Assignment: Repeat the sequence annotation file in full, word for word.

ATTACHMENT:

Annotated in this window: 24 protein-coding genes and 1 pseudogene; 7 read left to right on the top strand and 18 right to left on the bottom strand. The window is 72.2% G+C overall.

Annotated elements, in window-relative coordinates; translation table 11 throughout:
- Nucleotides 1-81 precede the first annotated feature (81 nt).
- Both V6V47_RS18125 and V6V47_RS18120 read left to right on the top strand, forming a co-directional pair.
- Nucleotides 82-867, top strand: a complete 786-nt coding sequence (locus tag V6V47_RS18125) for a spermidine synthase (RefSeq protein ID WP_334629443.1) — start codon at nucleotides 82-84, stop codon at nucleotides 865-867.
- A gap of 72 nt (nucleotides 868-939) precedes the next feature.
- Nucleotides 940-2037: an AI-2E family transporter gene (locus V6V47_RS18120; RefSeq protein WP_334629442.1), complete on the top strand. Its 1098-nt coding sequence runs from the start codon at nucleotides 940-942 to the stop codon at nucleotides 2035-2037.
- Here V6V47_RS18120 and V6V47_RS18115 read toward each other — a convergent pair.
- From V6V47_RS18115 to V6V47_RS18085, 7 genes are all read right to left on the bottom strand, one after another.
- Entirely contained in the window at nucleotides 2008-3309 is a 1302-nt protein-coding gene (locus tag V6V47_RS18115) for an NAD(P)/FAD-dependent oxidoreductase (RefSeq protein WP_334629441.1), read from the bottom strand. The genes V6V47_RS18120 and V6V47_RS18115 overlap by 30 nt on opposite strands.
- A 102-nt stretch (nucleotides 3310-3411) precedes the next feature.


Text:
Annotated in this window: 24 protein-coding genes and 1 pseudogene; 7 read left to right on the top strand and 18 right to left on the bottom strand. The window is 72.2% G+C overall.

Annotated elements, in window-relative coordinates; translation table 11 throughout:
- Nucleotides 1-81 precede the first annotated feature (81 nt).
- Both V6V47_RS18125 and V6V47_RS18120 read left to right on the top strand, forming a co-directional pair.
- Nucleotides 82-867, top strand: a complete 786-nt coding sequence (locus tag V6V47_RS18125) for a spermidine synthase (RefSeq protein ID WP_334629443.1) — start codon at nucleotides 82-84, stop codon at nucleotides 865-867.
- A gap of 72 nt (nucleotides 868-939) precedes the next feature.
- Nucleotides 940-2037: an AI-2E family transporter gene (locus V6V47_RS18120; RefSeq protein WP_334629442.1), complete on the top strand. Its 1098-nt coding sequence runs from the start codon at nucleotides 940-942 to the stop codon at nucleotides 2035-2037.
- Here V6V47_RS18120 and V6V47_RS18115 read toward each other — a convergent pair.
- From V6V47_RS18115 to V6V47_RS18085, 7 genes are all read right to left on the bottom strand, one after another.
- Entirely contained in the window at nucleotides 2008-3309 is a 1302-nt protein-coding gene (locus tag V6V47_RS18115) for an NAD(P)/FAD-dependent oxidoreductase (RefSeq protein WP_334629441.1), read from the bottom strand. The genes V6V47_RS18120 and V6V47_RS18115 overlap by 30 nt on opposite strands.
- A 102-nt stretch (nucleotides 3310-3411) precedes the next feature.